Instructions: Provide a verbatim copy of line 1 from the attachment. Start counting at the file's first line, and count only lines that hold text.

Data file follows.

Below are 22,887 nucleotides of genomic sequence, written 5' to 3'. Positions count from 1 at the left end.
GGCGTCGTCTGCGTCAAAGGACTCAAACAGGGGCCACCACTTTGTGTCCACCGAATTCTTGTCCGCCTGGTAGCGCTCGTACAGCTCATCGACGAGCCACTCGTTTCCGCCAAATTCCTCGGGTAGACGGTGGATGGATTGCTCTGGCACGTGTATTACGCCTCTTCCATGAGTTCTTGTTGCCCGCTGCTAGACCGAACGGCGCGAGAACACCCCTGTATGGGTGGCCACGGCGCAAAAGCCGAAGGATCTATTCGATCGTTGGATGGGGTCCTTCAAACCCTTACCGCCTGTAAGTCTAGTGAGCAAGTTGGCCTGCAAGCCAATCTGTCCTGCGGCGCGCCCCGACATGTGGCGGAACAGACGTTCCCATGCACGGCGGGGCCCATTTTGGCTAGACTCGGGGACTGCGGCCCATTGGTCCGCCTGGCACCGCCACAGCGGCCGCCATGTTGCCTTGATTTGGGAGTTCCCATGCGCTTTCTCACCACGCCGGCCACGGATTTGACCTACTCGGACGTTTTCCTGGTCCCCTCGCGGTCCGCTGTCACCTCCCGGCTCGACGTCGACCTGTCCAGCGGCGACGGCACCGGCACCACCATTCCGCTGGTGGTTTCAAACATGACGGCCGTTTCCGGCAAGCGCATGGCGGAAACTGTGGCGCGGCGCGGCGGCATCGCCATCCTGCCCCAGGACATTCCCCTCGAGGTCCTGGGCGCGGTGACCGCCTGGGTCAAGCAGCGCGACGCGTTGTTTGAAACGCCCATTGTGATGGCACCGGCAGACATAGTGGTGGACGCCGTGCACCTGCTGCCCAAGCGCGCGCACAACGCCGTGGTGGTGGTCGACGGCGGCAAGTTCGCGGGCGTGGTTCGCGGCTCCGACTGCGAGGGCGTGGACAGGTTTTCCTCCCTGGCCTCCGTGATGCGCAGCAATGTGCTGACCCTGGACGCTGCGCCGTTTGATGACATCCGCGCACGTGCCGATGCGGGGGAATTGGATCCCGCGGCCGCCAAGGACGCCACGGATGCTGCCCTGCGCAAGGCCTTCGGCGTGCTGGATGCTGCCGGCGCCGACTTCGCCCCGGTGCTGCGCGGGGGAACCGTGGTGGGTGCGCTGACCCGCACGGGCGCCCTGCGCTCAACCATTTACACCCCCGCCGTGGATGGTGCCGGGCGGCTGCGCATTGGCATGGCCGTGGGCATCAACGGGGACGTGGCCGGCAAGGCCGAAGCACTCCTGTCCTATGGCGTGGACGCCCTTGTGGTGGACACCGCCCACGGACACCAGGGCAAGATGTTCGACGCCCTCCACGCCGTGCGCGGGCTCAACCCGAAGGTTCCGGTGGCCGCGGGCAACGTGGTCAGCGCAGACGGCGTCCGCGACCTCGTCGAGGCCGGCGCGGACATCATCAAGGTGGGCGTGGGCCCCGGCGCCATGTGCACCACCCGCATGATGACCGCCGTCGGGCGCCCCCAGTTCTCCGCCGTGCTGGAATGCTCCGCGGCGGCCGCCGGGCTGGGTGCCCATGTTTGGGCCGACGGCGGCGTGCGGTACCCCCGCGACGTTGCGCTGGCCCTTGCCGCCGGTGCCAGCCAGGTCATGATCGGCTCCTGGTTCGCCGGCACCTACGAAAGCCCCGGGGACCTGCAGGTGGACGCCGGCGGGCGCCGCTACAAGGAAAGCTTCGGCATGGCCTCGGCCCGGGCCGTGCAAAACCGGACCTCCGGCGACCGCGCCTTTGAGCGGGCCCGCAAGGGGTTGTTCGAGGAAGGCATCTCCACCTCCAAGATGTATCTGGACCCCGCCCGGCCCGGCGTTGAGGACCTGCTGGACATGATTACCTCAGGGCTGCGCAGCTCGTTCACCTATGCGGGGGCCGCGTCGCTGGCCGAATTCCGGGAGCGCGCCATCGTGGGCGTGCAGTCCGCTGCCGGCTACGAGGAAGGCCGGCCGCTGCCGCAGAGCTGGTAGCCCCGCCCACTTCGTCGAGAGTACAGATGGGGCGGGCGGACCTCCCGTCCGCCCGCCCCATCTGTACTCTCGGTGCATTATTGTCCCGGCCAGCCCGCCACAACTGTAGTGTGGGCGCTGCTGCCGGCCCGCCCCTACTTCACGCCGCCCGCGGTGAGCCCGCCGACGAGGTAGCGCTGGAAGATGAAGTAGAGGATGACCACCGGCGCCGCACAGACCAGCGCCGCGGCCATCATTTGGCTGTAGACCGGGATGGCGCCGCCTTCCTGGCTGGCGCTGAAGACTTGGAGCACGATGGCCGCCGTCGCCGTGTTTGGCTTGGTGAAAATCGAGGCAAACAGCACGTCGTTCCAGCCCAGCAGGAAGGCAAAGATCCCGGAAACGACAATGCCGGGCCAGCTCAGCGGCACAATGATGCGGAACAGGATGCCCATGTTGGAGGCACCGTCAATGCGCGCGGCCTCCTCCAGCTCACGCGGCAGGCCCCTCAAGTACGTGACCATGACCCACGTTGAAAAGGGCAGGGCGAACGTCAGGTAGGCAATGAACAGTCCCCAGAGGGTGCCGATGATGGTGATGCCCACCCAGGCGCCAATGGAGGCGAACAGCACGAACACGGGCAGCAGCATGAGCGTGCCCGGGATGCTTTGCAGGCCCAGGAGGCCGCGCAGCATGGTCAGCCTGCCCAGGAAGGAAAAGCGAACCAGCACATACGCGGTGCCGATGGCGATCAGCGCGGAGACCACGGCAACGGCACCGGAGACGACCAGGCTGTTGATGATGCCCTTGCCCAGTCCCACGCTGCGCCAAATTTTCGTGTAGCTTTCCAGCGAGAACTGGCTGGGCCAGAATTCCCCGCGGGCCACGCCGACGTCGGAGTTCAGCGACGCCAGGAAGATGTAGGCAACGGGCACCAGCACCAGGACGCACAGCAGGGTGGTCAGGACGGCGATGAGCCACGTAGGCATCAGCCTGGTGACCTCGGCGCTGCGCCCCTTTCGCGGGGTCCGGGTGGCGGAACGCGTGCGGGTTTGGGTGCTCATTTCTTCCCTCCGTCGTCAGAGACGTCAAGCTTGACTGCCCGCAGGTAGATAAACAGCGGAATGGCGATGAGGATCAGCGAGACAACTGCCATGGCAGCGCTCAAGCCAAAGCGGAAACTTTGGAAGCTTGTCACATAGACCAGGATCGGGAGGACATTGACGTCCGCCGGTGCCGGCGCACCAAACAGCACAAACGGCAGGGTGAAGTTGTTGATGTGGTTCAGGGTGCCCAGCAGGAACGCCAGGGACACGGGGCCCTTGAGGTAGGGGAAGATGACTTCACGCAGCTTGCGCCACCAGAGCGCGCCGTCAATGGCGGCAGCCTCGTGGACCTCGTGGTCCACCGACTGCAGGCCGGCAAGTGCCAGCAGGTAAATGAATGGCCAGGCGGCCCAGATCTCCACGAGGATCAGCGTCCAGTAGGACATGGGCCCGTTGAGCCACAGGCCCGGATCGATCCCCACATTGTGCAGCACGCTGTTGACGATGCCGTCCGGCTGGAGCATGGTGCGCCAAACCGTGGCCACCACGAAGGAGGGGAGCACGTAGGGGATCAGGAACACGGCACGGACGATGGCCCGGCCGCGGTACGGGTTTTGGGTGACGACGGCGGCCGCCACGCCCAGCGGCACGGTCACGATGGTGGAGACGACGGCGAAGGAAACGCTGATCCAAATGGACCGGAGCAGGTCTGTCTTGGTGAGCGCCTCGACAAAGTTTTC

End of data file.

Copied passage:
Below are 22,887 nucleotides of genomic sequence, written 5' to 3'. Positions count from 1 at the left end.